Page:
I personally believe that that Communist director from the Reform and Reeducation Bureau was more admirable than many former student leaders on exile overseas. At least, he wasn’t afraid to tell the truth, no matter what his motives were. For the past twenty years, are you aware of anyone who has stepped up to defend the so-called “thugs” of Tiananmen? There’s been none. The “thugs” are mostly ordinary residents who had taken action out of anger with the government: They had thrown bricks or tossed bottles or baskets at the troops. Some had gone to halt the military trucks or stood up to deliver an anti-government speech. Another had jumped on a tank. They all had one common goal—to stop the troops from entering the city and slaughtering students. Later on, after students had retreated from Tiananmen Square, those guys became the core targets for persecution. But, in a world where history was mostly created by the elite, people like us had no place in this historical event.
Let me give you some more examples: I met a disabled person who got ten years in jail. I found it strange when he told me about it. So, I grabbed the indictment papers from him. He was charged with “slamming his crutches on a tank many times repeatedly before staggering away elated.” Another person, whose last name was “Zhu,” found an abandoned military supply truck. He and his friends emptied the vehicle and tossed the food to residents and students. He gave all the food away altruistically. When the truck was emptied, he realized that there wasn’t anything left for him. So he searched around and dug out a package of roasted chicken in the corner of the truck. When he was caught, that piece of chicken became part of evidence against him. He got thirteen years. When he told me about this story, he sighed: “That was an expensive chicken.”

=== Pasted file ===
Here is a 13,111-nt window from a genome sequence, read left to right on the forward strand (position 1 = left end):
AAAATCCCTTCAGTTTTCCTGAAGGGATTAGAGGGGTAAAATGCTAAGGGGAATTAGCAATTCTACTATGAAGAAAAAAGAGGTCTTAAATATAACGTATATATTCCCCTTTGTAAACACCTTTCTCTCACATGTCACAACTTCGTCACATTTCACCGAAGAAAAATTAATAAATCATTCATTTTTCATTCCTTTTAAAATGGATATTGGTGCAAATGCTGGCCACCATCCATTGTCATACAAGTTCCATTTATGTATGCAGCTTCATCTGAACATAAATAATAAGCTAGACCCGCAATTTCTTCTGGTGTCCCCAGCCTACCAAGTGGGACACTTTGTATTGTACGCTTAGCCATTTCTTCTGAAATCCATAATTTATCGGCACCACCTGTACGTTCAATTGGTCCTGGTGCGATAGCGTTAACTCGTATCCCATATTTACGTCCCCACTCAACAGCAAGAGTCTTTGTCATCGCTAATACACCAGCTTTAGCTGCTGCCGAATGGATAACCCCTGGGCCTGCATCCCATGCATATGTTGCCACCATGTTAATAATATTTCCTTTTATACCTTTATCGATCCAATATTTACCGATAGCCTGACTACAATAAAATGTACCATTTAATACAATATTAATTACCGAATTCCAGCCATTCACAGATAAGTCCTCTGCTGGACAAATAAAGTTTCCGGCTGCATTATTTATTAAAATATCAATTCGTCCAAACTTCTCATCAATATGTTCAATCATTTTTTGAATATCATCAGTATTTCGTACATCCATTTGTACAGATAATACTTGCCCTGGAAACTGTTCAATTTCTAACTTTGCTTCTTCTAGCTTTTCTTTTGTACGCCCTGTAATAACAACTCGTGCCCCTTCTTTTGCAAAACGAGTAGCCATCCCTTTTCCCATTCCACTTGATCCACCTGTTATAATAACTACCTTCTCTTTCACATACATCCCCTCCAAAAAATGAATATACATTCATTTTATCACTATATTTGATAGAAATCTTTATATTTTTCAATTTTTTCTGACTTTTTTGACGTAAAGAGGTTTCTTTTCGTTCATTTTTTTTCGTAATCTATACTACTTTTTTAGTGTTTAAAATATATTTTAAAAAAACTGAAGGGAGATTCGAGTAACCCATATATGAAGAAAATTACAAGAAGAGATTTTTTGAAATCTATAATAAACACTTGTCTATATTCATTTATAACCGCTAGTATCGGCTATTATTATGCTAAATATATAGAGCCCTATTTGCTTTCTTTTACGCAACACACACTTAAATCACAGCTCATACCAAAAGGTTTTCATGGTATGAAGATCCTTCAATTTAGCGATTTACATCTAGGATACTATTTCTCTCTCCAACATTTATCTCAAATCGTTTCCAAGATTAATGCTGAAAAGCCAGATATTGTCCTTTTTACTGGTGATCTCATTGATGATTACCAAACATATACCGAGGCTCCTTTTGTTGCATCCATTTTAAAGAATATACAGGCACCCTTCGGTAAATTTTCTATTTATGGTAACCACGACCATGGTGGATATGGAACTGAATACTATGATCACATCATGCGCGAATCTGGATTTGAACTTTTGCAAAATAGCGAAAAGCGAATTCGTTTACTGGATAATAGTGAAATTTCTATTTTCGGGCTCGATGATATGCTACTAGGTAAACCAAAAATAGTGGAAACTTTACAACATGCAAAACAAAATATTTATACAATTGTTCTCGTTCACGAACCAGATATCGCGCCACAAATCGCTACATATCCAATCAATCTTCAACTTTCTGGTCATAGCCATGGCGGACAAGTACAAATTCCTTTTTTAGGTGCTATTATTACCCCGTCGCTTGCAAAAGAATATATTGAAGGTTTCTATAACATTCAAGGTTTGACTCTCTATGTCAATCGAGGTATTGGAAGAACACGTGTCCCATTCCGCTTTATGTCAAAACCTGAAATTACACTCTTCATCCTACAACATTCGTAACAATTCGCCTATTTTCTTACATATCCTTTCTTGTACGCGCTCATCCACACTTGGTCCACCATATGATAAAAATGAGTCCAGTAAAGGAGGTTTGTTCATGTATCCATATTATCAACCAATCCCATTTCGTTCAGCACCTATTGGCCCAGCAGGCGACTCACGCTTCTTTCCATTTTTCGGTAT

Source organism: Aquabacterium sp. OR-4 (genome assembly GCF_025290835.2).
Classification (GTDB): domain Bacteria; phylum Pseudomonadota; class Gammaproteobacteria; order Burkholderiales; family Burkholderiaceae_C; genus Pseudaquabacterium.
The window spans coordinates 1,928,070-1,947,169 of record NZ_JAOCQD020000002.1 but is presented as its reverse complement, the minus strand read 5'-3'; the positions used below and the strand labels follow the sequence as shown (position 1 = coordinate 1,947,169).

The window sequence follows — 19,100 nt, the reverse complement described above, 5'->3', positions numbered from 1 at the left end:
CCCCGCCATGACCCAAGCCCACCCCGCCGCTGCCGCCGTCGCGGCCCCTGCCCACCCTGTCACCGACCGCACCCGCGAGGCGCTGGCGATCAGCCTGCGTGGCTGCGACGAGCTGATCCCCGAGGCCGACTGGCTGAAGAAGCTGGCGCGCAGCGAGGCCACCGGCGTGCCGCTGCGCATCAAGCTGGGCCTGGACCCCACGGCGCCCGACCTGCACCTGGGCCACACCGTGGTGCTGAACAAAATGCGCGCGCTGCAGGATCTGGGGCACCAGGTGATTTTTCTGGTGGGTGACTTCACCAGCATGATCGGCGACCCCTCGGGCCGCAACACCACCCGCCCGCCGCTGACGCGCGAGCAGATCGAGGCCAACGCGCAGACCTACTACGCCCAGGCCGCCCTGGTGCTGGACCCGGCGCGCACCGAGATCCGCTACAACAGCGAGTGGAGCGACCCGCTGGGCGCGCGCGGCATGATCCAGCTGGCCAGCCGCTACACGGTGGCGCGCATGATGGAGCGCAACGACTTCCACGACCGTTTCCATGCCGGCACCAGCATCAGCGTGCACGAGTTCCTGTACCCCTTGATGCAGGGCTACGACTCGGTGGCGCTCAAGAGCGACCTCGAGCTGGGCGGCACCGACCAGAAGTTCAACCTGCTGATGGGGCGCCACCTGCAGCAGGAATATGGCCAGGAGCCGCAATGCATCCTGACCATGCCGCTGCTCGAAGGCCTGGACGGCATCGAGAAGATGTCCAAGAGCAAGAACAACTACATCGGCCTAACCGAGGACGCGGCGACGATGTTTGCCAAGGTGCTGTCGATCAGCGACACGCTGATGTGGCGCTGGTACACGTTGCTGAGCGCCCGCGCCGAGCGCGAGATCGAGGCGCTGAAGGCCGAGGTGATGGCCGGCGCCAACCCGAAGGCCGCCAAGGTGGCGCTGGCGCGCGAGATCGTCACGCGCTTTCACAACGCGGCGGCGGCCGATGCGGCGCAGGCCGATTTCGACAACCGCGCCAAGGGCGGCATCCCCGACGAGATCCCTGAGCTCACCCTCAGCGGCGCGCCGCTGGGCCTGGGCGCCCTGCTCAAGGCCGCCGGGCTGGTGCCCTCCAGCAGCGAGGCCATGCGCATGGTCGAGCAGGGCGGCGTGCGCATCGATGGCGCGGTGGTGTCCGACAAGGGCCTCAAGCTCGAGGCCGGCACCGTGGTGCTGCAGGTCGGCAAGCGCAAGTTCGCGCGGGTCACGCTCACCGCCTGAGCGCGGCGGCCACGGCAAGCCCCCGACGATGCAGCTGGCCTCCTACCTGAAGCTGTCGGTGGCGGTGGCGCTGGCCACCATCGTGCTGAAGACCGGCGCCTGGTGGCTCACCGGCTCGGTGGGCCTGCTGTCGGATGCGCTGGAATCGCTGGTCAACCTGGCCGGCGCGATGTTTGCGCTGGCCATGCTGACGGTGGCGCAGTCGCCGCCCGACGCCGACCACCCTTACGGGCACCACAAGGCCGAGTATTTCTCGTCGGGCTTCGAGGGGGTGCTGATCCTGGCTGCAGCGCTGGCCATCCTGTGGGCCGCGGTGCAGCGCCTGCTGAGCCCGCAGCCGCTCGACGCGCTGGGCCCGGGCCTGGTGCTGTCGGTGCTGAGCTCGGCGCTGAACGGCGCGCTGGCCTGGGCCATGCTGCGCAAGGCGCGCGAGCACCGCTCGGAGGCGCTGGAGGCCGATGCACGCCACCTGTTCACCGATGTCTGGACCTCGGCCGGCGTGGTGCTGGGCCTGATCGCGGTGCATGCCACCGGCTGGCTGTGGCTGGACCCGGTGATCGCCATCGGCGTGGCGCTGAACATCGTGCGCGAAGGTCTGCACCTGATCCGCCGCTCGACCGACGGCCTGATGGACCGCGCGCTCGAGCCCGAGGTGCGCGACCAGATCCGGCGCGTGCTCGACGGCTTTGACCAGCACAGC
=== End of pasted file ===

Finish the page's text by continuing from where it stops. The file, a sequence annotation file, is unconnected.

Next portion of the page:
Liao: You seemed to get along with the “thugs” very well.
Wu: We shared a similar fate and worked together all the time.
Liao: In addition to sewing, what other kind of jobs did you do?
Wu: All sorts of work. We conducted inspections on rubber gloves used by sanitation workers or by medical professionals. We would put each glove closer to our mouths and blow air into the gloves to check for leaks. It was very tiring.
One time, a big overweight guy had a terrible time sewing suit linings. His fingers were too thick and couldn’t do the sewing properly. He began to stab himself with the needle. He didn’t intend to commit suicide because that would be construed as “anti-reeducation,” a more serious offense. He was merely trying to maim himself.
During that time, I also shared a tube with Wu Xuecan, former editor at the People’s Daily newspaper. We worked in pairs. I would sew and his job was to remove the extra threads with scissors. After a year, I was so skillful that I could sew buttons with my hands behind my back.
Liao: Which factory did you work for?
Wu: The Beijing Friendship Clothing Factory. We sewed summer clothing in the winter and winter clothing in the summer. Lint floated all over the rooms. Sometimes, we sweated so much that my underwear got all wet. It was so hard that I wished that I could smash and topple the whole workshop. One time, I couldn’t take it anymore and went on a hunger strike for four days. One inmate advised me: “Are you for real? Just pretend you are staging a hunger strike. If it affects your health, nobody cares.” He then threw down a piece of stolen sausage on my bed.